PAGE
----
Russia’s Putin issues new nuclear warnings to West over Ukraine

By Guy Faulconbridge

MOSCOW (Reuters) – President Vladimir Putin on Tuesday warned the West about Ukraine by suspending a landmark nuclear arms control treaty, announcing that new strategic systems have been put into combat use and threatening to resume nuclear tests.

Almost a year after ordering an invasion that has sparked the biggest confrontation with the West in six decades, Putin said Russia will achieve its goals and accused the West of destroying it.

“The elites of the West do not hide their aim. But they must also recognize that defeating Russia on the battlefield is impossible,” he told his country’s political and military elite.

Claiming the United States is turning the war into a global conflict, Putin said Russia was suspending participation in the New START treaty, its last major arms control deal with Washington.

The treaty, signed in 2010 by then-US President Barack Obama and his Russian counterpart Dmitry Medvedev, limits the number of strategic nuclear warheads countries can deploy.

It expires in 2026 and allows each country to physically inspect each other’s nuclear arsenals, although tensions over Ukraine had already halted inspections.

US Secretary of State Antony Blinken called Putin’s move “deeply unfortunate and irresponsible.” NATO Secretary General Jens Stoltenberg said it makes the world a more dangerous place and urged Putin to reconsider.

The Russian leader said, without citing evidence, that some in Washington are considering breaking a moratorium on nuclear tests.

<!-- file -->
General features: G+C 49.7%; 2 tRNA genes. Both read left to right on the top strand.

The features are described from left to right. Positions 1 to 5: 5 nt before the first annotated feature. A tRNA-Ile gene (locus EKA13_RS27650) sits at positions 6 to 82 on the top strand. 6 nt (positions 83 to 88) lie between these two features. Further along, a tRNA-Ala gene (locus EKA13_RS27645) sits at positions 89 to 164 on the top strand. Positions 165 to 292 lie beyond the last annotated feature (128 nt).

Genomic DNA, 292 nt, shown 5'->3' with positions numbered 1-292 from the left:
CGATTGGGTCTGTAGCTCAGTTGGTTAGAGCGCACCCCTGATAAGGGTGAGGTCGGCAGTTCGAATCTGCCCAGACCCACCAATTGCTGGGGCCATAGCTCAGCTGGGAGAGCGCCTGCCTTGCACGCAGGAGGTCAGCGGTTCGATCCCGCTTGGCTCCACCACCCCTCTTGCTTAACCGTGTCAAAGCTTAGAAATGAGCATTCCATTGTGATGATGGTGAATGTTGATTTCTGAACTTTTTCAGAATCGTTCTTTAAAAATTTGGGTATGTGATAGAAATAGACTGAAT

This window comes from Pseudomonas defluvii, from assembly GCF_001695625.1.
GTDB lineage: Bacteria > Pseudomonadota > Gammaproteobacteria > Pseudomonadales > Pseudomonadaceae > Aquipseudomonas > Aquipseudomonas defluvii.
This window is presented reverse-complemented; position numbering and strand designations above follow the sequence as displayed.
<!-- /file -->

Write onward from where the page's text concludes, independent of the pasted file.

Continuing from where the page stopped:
“…if the United States conducts testing, then we will do it. Nobody should have dangerous illusions that global strategic parity can be destroyed,” Putin said.

“A week ago, I signed a decree to deploy new ground-based strategic systems into combat.”

It wasn’t immediately clear which systems he meant.

Putin said Ukraine was trying to attack a facility deep in Russia where it keeps nuclear bombers, a reference to Engels Air Force Base.


Russia and the United States together possess 90% of the world’s nuclear warheads.

The new START treaty limited each side to 1,550 warheads on deployed rocket launchers and heavy bombers. Both sides reached the central borders by 2018.

Putin, who has repeatedly hinted over the past year that Russia could use a nuclear weapon if threatened, actually said he could dismantle the nuclear arms control architecture if the West doesn’t back down in Ukraine.

Putin said the conflict was imposed on Russia, particularly by NATO’s eastward expansion since the Cold War.

“The Ukrainian people have become hostage to the Kiev regime and its Western overlords, who have effectively occupied this country in political, military and economic terms,” ​​he said.

Kiev and Western leaders like US President Joe Biden, who visited the Ukrainian capital on Monday, dismiss this narrative as an unfounded pretext for a land grab and say Putin must be made to lose his gamble on the invasion.

Russian forces have suffered three major battlefield setbacks but still control about a fifth of Ukraine. Tens of thousands of men were killed on both sides.

Speaking for an hour and 45 minutes under a large double-headed Russian eagle crest and flanked by eight tricolor Russian flags, Putin vowed that Moscow will achieve its goals in Ukraine while thwarting the US-led NATO alliance.

“They intend to turn a local conflict into a phase of global confrontation,” he said. “That’s exactly how we understand it all and we will react accordingly, because in this case we are talking about the existence of our country.”

The United States has expressed concern that Beijing may consider supplying arms to Russia, a move that could turn the war into a confrontation between Russia and China on the one hand and Ukraine and NATO on the other.

China, whose top diplomat Wang Yi visited Moscow on Tuesday, has dismissed those concerns and warned of a nuclear escalation while reaffirming a new, far-reaching alliance with Russia.

Nikolai Patrushev, the secretary of Putin’s powerful Security Council, told Wang that China was the top priority for Russia’s foreign policy and that the two countries must stand together against the West, Russian state news agencies reported.

(Reporting by Guy Faulconbridge; Editing by Andrew Osborn, Nick Macfie and Kevin Liffey)


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